She went on to say that she is aware of the risks involved with mountain biking and potential crashes, but that she chose Val di Sole from the World Cup calendar because it has the least technical course in the series.
"It would be difficult for me to start with a technical course. First, I need to have some experience in it and practise," Van der Breggen said. "It doesn't come without risk. Crashing in mountain biking is easy if you do it wrong. I need to be careful, and I am, but Val di Sole is a good World Cup to begin with."
She also said that for now her goals for the discipline are less competitive compared to road racing, and that she is looking forward to experiencing something new and having fun.
"I have no expectations at all. I would love to see where it will go," Van der Breggen said. "It is something totally new and I feel like the biggest beginner again. It is quite a nice feeling."
All roads lead to the World Championships
Van der Breggen has cut back on some stage racing this year, particularly after removing the Giro Rosa from her schedule, and along with her mountain biking endeavours, she will compete in a series of one-day races, but her focus remains on the UCI Road World Championships held in Austria in September.
"It's the biggest goal for me," Van der Breggen said. "It's a nice race at the end of the season, and I am really motivated for it."
She recently returned home from a three-week training camp at altitude with the Dutch national team in Austria, where 10 riders from the women's team previewed the courses in Innsbruck.
The elite women's road race will start in Kufstein and head west to finish in Innsbruck-Rennweg, for a total of 156.7km. They will race a 90km loop followed by three shorter circuits of 23.9km each. The course has 2,413 metres of elevation gain.
"It's a hard course and in a beautiful location," Van der Breggen said. "It's also a different kind of course than we've seen before. There is a tough climb after 70km, and then we do three local laps, and those are also very hard with a lot of climbing. We have never had a World Championships with this much climbing. It was nice to see the course."
Van der Breggen has never won a world title, which is perhaps the only glaring void in her otherwise stellar resume. In 2015 in Richmond, she secured the silver medal in both events. Last year in Bergen, her compatriots Chantal Blaak won the road race and Annemiek van Vleuten won the time trial, while Van der Breggen was eighth in the road race and again took the silver medal in the time trial.
She told Cyclingnews in February that she is aiming to win a world title this year, and that the course in Innsbruck suits her perfectly. But the Dutch women's team is one of the strongest in the world, with a series of potential riders who could win, including Van Vleuten.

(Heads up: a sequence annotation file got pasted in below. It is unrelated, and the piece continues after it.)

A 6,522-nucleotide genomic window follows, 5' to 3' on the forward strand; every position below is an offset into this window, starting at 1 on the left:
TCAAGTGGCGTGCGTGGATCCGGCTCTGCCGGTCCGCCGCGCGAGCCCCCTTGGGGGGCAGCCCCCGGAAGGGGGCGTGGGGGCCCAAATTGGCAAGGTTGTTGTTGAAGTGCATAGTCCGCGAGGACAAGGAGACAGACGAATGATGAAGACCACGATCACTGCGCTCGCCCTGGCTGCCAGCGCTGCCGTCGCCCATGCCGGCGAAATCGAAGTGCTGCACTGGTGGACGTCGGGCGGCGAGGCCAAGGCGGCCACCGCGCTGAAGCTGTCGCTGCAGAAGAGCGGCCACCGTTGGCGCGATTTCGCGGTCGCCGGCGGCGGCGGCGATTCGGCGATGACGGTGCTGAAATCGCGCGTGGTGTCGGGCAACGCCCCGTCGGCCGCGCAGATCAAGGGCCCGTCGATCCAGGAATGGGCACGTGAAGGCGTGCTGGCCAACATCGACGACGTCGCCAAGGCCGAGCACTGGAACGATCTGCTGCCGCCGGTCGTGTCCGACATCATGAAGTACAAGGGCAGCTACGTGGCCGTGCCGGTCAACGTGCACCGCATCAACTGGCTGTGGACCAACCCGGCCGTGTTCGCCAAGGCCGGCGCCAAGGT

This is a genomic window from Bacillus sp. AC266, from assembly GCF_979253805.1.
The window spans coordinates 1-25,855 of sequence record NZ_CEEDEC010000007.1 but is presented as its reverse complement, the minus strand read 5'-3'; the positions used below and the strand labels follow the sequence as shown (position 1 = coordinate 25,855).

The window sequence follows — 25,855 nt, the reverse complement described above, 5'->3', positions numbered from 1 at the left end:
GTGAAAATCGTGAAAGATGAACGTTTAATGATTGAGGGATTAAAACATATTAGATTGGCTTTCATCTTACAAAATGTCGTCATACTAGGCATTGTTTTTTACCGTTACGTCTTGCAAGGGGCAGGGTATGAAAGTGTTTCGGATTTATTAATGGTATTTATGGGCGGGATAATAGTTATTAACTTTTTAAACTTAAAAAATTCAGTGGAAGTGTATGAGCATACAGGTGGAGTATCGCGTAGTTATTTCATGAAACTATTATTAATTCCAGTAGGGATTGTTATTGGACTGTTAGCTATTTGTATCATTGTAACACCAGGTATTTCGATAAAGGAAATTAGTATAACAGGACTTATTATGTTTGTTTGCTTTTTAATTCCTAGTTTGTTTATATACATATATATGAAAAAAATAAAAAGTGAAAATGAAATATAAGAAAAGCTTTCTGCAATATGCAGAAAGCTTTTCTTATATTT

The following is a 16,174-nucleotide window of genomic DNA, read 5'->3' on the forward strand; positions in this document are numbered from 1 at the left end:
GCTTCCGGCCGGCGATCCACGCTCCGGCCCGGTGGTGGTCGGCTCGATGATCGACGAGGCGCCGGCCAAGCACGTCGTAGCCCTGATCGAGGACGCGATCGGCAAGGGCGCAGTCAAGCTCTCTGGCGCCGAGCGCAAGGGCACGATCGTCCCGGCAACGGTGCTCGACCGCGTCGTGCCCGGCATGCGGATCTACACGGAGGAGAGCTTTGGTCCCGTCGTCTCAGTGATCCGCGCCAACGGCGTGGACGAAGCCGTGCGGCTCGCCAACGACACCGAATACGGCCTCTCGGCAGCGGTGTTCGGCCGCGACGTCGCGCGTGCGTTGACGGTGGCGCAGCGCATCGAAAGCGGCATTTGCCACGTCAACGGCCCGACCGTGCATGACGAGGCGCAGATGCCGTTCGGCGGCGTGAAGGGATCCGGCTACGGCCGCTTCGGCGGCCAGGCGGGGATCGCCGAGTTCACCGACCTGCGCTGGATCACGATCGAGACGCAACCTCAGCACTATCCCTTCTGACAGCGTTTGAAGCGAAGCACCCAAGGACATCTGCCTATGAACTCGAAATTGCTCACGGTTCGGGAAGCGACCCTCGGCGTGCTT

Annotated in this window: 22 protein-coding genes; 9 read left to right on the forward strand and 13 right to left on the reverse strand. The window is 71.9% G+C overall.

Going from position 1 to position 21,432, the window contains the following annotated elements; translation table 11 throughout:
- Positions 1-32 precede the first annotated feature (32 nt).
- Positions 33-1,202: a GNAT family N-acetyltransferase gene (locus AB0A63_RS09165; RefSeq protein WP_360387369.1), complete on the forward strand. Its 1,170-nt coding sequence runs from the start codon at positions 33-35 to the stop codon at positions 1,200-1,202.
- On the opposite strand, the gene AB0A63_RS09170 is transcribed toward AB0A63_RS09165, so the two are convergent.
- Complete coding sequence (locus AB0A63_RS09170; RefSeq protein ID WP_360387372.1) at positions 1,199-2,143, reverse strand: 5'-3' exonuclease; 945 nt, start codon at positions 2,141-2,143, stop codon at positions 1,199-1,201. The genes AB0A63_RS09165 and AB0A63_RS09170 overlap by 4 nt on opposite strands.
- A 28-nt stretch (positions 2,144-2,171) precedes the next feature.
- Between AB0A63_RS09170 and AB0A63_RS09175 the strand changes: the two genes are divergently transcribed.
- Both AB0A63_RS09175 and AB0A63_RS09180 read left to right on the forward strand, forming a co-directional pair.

Asked how she and Van Vleuten cope with being teammates at an event like the World Championships where they are both capable of winning, Van der Breggen said that it's nothing new, but rather a situation that she regularly faces with both the Dutch national team and at Boels Dolmans.
"It's the same as it was last year in Bergen, and, of course, it is also similar on our Boels Dolmans team, where we always have strong girls, and more than one rider capable of doing well," Van der Breggen said.
"It is the only race that Annemiek and I will race together as teammates this year. We will have to figure out who is feeling good on the day and how the race develops. It's still very far away, so we'll see. We have to see how our form is, which can change as the season goes on, but I think it will be similar to last year."
Van der Breggen, who is currently leading the Women's WorldTour, noted her tentative schedule for the second half of the season. She will next race the Dutch road championships held from June 23 to July 1, followed by the Val di Sole World Cup from July 6-8 in Italy, the UEC Road Elite European Championships from August 5-12 in Great Britain and the Vargarda Women's WorldTour team time trial and road race on August 11 and 13.
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Kirsten Frattini is an honours graduate of Kinesiology and Health Science from York University in Toronto, Canada. She has been involved in bike racing from the grassroots level to professional cycling's WorldTour. She has worked in both print and digital publishing, and started with Cyclingnews as a North American Correspondent in 2006. Moving into a Production Editor's role in 2014, she produces and publishes international race coverage for all cycling disciplines, edits news and writes features. Currently the Women's Editor at Cyclingnews, Kirsten coordinates global coverage of races, news, features and podcasts about women's professional cycling.